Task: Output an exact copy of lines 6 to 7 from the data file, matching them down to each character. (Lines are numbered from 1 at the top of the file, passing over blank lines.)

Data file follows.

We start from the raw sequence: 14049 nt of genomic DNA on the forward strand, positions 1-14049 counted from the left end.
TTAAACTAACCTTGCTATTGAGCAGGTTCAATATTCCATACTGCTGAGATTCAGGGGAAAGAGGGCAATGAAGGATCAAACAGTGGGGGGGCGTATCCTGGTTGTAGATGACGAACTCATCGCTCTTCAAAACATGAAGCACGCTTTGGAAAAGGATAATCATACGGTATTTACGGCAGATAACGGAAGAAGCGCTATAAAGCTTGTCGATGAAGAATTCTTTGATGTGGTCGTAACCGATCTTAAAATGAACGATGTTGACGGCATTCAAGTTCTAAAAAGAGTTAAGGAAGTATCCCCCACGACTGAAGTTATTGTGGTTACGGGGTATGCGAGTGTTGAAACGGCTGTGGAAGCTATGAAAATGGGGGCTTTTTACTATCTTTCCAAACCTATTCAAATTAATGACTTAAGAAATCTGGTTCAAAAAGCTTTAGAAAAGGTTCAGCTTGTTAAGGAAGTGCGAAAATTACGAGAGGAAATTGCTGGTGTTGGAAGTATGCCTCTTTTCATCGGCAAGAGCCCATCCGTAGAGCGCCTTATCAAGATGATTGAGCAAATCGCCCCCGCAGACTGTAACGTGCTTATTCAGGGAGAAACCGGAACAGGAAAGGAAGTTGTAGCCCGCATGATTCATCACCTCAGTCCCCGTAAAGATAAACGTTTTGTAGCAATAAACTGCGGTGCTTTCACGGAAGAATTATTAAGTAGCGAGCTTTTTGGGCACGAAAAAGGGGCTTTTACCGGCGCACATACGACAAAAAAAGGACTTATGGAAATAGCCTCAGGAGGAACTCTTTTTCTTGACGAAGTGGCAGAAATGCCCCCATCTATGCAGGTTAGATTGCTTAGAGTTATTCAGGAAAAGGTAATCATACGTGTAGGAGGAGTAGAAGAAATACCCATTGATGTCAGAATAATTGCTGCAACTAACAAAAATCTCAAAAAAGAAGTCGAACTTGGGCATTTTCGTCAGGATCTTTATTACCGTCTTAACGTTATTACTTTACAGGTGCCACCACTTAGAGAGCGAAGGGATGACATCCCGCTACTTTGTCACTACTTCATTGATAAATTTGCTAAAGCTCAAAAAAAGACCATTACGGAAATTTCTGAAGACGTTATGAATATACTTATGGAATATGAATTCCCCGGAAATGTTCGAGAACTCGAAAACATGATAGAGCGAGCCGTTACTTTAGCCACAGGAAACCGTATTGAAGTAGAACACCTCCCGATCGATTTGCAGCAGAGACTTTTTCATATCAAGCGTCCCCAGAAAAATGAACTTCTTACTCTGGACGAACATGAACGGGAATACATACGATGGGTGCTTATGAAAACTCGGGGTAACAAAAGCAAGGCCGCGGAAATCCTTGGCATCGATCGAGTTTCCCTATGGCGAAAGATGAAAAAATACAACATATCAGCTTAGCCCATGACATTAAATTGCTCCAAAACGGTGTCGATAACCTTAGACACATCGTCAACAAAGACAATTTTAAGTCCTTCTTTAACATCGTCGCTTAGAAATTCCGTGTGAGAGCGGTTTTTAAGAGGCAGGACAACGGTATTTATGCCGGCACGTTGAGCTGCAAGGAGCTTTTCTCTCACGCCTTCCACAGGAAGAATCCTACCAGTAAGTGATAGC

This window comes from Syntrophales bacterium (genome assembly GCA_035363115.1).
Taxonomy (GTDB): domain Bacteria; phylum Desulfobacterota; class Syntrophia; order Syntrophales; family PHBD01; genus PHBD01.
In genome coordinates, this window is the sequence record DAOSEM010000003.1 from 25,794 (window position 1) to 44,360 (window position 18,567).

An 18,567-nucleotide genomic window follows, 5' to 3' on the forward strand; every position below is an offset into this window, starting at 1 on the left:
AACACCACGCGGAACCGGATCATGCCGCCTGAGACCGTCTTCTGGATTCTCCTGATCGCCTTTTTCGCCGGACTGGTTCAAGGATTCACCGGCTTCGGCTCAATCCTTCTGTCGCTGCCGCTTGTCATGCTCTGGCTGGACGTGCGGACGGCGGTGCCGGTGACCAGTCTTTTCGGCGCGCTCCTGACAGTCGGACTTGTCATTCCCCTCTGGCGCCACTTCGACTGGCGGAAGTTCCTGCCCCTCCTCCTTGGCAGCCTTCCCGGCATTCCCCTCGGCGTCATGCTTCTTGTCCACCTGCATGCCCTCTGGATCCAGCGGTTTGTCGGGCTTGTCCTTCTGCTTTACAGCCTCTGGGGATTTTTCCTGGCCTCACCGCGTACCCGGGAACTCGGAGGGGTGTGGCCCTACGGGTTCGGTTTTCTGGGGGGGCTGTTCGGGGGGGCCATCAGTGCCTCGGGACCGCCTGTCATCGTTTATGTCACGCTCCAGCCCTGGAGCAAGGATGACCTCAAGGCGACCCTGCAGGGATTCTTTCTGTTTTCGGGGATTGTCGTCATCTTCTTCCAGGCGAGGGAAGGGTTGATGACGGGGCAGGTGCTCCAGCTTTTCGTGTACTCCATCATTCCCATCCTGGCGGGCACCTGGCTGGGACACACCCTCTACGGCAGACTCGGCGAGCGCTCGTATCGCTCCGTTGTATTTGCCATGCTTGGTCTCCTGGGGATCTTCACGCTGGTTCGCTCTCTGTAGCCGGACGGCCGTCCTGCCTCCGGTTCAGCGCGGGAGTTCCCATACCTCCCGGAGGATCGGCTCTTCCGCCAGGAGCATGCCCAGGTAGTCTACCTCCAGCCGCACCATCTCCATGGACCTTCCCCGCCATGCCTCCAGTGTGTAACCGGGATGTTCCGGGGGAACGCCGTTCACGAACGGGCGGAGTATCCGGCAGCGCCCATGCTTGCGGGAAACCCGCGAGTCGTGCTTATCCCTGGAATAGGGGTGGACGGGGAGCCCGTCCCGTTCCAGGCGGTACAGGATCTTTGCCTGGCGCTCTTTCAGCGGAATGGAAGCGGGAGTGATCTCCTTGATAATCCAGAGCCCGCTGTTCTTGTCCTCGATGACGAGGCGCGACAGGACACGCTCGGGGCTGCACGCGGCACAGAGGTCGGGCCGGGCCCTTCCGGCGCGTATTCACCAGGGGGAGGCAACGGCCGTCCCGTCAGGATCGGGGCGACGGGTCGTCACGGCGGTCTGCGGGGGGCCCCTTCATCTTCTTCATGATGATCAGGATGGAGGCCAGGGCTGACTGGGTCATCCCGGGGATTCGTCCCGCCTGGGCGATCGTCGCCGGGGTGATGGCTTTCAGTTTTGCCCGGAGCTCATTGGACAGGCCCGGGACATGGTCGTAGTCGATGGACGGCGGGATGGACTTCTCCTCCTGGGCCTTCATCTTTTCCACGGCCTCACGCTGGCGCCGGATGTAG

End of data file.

An 18,567-nucleotide genomic window follows, 5' to 3' on the forward strand; every position below is an offset into this window, starting at 1 on the left:
AACACCACGCGGAACCGGATCATGCCGCCTGAGACCGTCTTCTGGATTCTCCTGATCGCCTTTTTCGCCGGACTGGTTCAAGGATTCACCGGCTTCGGCTCAATCCTTCTGTCGCTGCCGCTTGTCATGCTCTGGCTGGACGTGCGGACGGCGGTGCCGGTGACCAGTCTTTTCGGCGCGCTCCTGACAGTCGGACTTGTCATTCCCCTCTGGCGCCACTTCGACTGGCGGAAGTTCCTGCCCCTCCTCCTTGGCAGCCTTCCCGGCATTCCCCTCGGCGTCATGCTTCTTGTCCACCTGCATGCCCTCTGGATCCAGCGGTTTGTCGGGCTTGTCCTTCTGCTTTACAGCCTCTGGGGATTTTTCCTGGCCTCACCGCGTACCCGGGAACTCGGAGGGGTGTGGCCCTACGGGTTCGGTTTTCTGGGGGGGCTGTTCGGGGGGGCCATCAGTGCCTCGGGACCGCCTGTCATCGTTTATGTCACGCTCCAGCCCTGGAGCAAGGATGACCTCAAGGCGACCCTGCAGGGATTCTTTCTGTTTTCGGGGATTGTCGTCATCTTCTTCCAGGCGAGGGAAGGGTTGATGACGGGGCAGGTGCTCCAGCTTTTCGTGTACTCCATCATTCCCATCCTGGCGGGCACCTGGCTGGGACACACCCTCTACGGCAGACTCGGCGAGCGCTCGTATCGCTCCGTTGTATTTGCCATGCTTGGTCTCCTGGGGATCTTCACGCTGGTTCGCTCTCTGTAGCCGGACGGCCGTCCTGCCTCCGGTTCAGCGCGGGAGTTCCCATACCTCCCGGAGGATCGGCTCTTCCGCCAGGAGCATGCCCAGGTAGTCTACCTCCAGCCGCACCATCTCCATGGACCTTCCCCGCCATGCCTCCAGTGTGTAACCGGGATGTTCCGGGGGAACGCCGTTCACGAACGGGCGGAGTATCCGGCAGCGCCCATGCTTGCGGGAAACCCGCGAGTCGTGCTTATCCCTGGAATAGGGGTGGACGGGGAGCCCGTCCCGTTCCAGGCGGTACAGGATCTTTGCCTGGCGCTCTTTCAGCGGAATGGAAGCGGGAGTGATCTCCTTGATAATCCAGAGCCCGCTGTTCTTGTCCTCGATGACGAGGCGCGACAGGACACGCTCGGGGCTGCACGCGGCACAGAGGTCGGGCCGGGCCCTTCCGGCGCGTATTCACCAGGGGGAGGCAACGGCCGTCCCGTCAGGATCGGGGCGACGGGTCGTCACGGCGGTCTGCGGGGGGCCCCTTCATCTTCTTCATGATGATCAGGATGGAGGCCAGGGCTGACTGGGTCATCCCGGGGATTCGTCCCGCCTGGGCGATCGTCGCCGGGGTGATGGCTTTCAGTTTTGCCCGGAGCTCATTGGACAGGCCCGGGACATGGTCGTAGTCGATGGACGGCGGGATGGACTTCTCCTCCTGGGCCTTCATCTTTTCCACGGCCTCACGCTGGCGCCGGATGTAG